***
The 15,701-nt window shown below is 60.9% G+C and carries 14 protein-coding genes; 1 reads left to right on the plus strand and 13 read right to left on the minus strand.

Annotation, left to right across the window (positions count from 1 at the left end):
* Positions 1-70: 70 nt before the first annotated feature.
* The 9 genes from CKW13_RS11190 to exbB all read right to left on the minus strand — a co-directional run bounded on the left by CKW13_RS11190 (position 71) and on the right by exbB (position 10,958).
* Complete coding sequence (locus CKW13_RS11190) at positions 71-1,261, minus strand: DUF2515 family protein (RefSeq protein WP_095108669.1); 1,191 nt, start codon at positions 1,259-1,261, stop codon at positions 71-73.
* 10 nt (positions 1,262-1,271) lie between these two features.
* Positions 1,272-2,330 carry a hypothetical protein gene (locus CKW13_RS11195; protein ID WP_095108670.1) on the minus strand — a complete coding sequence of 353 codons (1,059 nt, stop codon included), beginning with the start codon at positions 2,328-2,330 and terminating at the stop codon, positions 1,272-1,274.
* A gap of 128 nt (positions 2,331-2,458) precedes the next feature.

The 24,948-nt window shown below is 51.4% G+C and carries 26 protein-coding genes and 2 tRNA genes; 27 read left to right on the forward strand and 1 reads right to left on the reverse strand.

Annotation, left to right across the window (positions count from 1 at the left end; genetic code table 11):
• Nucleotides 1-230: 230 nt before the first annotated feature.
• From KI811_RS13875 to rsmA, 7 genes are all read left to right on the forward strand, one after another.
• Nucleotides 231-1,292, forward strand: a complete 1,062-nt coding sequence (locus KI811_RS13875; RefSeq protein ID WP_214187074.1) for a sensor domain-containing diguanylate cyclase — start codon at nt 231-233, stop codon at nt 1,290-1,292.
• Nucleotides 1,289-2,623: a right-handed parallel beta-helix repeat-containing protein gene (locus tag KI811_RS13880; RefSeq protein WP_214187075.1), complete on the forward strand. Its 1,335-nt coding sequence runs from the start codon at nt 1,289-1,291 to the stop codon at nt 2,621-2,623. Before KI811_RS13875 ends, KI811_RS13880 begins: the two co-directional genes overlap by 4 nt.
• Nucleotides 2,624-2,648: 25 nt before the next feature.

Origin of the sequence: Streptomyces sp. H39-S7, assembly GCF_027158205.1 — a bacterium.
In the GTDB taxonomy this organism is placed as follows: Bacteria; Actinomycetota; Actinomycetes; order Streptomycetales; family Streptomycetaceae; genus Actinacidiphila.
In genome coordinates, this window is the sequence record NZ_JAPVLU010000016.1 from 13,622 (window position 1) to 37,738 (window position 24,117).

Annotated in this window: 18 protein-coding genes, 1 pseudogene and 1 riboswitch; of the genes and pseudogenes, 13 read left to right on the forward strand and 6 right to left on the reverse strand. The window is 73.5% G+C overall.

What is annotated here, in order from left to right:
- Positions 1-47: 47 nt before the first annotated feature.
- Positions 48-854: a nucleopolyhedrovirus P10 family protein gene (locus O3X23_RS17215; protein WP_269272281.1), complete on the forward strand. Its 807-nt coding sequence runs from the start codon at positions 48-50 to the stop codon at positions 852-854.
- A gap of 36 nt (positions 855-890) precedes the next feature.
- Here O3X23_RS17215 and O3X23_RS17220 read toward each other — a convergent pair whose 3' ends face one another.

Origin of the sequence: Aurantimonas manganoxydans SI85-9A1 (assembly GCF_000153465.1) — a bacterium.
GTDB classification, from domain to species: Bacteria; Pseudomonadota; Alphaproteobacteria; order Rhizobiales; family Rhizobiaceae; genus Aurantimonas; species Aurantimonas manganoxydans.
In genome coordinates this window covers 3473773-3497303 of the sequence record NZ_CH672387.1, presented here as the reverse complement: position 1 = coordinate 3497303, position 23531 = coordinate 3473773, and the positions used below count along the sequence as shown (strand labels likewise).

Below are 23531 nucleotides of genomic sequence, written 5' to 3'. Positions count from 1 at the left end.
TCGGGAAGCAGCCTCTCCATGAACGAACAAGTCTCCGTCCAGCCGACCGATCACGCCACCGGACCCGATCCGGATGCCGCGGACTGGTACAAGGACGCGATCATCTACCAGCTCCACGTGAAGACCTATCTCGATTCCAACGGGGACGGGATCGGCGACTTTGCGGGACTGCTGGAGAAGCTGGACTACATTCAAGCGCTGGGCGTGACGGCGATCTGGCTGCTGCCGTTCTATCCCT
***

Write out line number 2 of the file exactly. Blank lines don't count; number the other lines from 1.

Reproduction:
Annotation, left to right across the window (positions count from 1 at the left end):